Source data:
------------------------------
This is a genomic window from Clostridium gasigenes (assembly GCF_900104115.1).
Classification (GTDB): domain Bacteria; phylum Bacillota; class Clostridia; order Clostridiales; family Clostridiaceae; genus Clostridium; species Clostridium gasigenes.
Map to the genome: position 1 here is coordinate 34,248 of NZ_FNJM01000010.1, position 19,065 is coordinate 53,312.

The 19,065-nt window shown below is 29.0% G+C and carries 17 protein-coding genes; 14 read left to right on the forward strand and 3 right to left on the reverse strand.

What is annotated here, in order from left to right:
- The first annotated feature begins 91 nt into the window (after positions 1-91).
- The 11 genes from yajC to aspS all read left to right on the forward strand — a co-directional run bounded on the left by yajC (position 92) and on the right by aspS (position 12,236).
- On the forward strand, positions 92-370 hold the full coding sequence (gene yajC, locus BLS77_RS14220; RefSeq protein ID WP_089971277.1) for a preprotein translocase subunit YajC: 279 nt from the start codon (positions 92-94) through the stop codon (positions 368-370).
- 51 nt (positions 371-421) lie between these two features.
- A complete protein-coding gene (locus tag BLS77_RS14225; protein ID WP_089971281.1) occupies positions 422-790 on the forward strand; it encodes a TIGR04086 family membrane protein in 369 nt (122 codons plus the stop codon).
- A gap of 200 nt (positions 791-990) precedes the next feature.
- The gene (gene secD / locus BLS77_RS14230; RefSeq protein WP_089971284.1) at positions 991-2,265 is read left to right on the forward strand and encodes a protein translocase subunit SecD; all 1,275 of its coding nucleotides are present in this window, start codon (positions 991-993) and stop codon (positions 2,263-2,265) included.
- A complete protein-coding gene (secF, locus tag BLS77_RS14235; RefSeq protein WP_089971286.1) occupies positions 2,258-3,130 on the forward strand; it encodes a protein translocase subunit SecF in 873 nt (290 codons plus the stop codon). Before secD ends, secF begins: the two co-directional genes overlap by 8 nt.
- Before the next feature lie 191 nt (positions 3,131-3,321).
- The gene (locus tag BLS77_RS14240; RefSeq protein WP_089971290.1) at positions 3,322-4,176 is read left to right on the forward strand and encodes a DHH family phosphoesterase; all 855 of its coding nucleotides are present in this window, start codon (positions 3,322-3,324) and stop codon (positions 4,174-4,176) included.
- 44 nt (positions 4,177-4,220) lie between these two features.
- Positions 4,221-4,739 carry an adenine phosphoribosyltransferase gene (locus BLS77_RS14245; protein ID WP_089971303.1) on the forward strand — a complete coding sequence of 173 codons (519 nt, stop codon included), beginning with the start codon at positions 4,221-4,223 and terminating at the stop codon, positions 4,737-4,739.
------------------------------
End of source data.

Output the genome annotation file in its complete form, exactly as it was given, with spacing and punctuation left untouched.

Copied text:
This is a genomic window from Clostridium gasigenes (assembly GCF_900104115.1).
Classification (GTDB): domain Bacteria; phylum Bacillota; class Clostridia; order Clostridiales; family Clostridiaceae; genus Clostridium; species Clostridium gasigenes.
Map to the genome: position 1 here is coordinate 34,248 of NZ_FNJM01000010.1, position 19,065 is coordinate 53,312.

The 19,065-nt window shown below is 29.0% G+C and carries 17 protein-coding genes; 14 read left to right on the forward strand and 3 right to left on the reverse strand.

What is annotated here, in order from left to right:
- The first annotated feature begins 91 nt into the window (after positions 1-91).
- The 11 genes from yajC to aspS all read left to right on the forward strand — a co-directional run bounded on the left by yajC (position 92) and on the right by aspS (position 12,236).
- On the forward strand, positions 92-370 hold the full coding sequence (gene yajC, locus BLS77_RS14220; RefSeq protein ID WP_089971277.1) for a preprotein translocase subunit YajC: 279 nt from the start codon (positions 92-94) through the stop codon (positions 368-370).
- 51 nt (positions 371-421) lie between these two features.
- A complete protein-coding gene (locus tag BLS77_RS14225; protein ID WP_089971281.1) occupies positions 422-790 on the forward strand; it encodes a TIGR04086 family membrane protein in 369 nt (122 codons plus the stop codon).
- A gap of 200 nt (positions 791-990) precedes the next feature.
- The gene (gene secD / locus BLS77_RS14230; RefSeq protein WP_089971284.1) at positions 991-2,265 is read left to right on the forward strand and encodes a protein translocase subunit SecD; all 1,275 of its coding nucleotides are present in this window, start codon (positions 991-993) and stop codon (positions 2,263-2,265) included.
- A complete protein-coding gene (secF, locus tag BLS77_RS14235; RefSeq protein WP_089971286.1) occupies positions 2,258-3,130 on the forward strand; it encodes a protein translocase subunit SecF in 873 nt (290 codons plus the stop codon). Before secD ends, secF begins: the two co-directional genes overlap by 8 nt.
- Before the next feature lie 191 nt (positions 3,131-3,321).
- The gene (locus tag BLS77_RS14240; RefSeq protein WP_089971290.1) at positions 3,322-4,176 is read left to right on the forward strand and encodes a DHH family phosphoesterase; all 855 of its coding nucleotides are present in this window, start codon (positions 3,322-3,324) and stop codon (positions 4,174-4,176) included.
- 44 nt (positions 4,177-4,220) lie between these two features.
- Positions 4,221-4,739 carry an adenine phosphoribosyltransferase gene (locus BLS77_RS14245; protein ID WP_089971303.1) on the forward strand — a complete coding sequence of 173 codons (519 nt, stop codon included), beginning with the start codon at positions 4,221-4,223 and terminating at the stop codon, positions 4,737-4,739.